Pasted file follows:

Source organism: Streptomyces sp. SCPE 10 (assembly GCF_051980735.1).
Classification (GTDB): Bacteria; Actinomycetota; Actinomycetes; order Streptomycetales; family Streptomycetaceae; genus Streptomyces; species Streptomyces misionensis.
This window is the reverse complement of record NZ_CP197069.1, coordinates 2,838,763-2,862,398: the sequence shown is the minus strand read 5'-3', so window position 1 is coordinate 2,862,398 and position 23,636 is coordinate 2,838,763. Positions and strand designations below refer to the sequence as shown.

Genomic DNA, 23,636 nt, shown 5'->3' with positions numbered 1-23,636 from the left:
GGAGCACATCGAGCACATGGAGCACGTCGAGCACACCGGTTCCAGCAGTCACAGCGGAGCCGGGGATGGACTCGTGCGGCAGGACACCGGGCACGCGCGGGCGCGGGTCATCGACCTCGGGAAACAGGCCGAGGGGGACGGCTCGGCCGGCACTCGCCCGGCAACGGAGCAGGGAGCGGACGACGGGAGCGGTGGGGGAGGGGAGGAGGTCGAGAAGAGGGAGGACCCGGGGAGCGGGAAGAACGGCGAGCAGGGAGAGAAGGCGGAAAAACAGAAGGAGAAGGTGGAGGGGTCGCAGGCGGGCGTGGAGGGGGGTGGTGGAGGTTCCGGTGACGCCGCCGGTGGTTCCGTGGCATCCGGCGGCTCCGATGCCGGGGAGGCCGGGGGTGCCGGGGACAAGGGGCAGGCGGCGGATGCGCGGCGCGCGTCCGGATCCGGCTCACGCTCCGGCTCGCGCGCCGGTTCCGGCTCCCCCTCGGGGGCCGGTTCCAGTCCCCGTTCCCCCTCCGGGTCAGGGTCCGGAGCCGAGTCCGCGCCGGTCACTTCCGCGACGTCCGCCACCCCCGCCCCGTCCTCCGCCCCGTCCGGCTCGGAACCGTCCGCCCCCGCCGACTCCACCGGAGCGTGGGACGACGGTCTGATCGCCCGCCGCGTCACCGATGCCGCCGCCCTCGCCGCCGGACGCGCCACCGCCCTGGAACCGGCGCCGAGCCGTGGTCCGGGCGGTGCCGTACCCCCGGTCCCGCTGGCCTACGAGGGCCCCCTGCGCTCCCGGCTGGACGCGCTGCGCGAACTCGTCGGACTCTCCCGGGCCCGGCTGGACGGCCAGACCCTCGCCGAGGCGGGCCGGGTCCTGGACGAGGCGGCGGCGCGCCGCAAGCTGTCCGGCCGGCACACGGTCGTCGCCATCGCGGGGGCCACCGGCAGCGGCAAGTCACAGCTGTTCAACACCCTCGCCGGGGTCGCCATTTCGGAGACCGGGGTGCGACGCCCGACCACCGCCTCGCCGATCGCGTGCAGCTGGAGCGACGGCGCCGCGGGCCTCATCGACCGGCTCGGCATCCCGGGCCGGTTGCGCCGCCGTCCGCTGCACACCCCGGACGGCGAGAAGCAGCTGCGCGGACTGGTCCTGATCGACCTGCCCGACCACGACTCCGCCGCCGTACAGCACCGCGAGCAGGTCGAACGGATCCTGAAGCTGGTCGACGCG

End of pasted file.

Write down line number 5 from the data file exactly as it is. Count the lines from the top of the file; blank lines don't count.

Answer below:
GGAGCACATCGAGCACATGGAGCACGTCGAGCACACCGGTTCCAGCAGTCACAGCGGAGCCGGGGATGGACTCGTGCGGCAGGACACCGGGCACGCGCGGGCGCGGGTCATCGACCTCGGGAAACAGGCCGAGGGGGACGGCTCGGCCGGCACTCGCCCGGCAACGGAGCAGGGAGCGGACGACGGGAGCGGTGGGGGAGGGGAGGAGGTCGAGAAGAGGGAGGACCCGGGGAGCGGGAAGAACGGCGAGCAGGGAGAGAAGGCGGAAAAACAGAAGGAGAAGGTGGAGGGGTCGCAGGCGGGCGTGGAGGGGGGTGGTGGAGGTTCCGGTGACGCCGCCGGTGGTTCCGTGGCATCCGGCGGCTCCGATGCCGGGGAGGCCGGGGGTGCCGGGGACAAGGGGCAGGCGGCGGATGCGCGGCGCGCGTCCGGATCCGGCTCACGCTCCGGCTCGCGCGCCGGTTCCGGCTCCCCCTCGGGGGCCGGTTCCAGTCCCCGTTCCCCCTCCGGGTCAGGGTCCGGAGCCGAGTCCGCGCCGGTCACTTCCGCGACGTCCGCCACCCCCGCCCCGTCCTCCGCCCCGTCCGGCTCGGAACCGTCCGCCCCCGCCGACTCCACCGGAGCGTGGGACGACGGTCTGATCGCCCGCCGCGTCACCGATGCCGCCGCCCTCGCCGCCGGACGCGCCACCGCCCTGGAACCGGCGCCGAGCCGTGGTCCGGGCGGTGCCGTACCCCCGGTCCCGCTGGCCTACGAGGGCCCCCTGCGCTCCCGGCTGGACGCGCTGCGCGAACTCGTCGGACTCTCCCGGGCCCGGCTGGACGGCCAGACCCTCGCCGAGGCGGGCCGGGTCCTGGACGAGGCGGCGGCGCGCCGCAAGCTGTCCGGCCGGCACACGGTCGTCGCCATCGCGGGGGCCACCGGCAGCGGCAAGTCACAGCTGTTCAACACCCTCGCCGGGGTCGCCATTTCGGAGACCGGGGTGCGACGCCCGACCACCGCCTCGCCGATCGCGTGCAGCTGGAGCGACGGCGCCGCGGGCCTCATCGACCGGCTCGGCATCCCGGGCCGGTTGCGCCGCCGTCCGCTGCACACCCCGGACGGCGAGAAGCAGCTGCGCGGACTGGTCCTGATCGACCTGCCCGACCACGACTCCGCCGCCGTACAGCACCGCGAGCAGGTCGAACGGATCCTGAAGCTGGTCGACGCG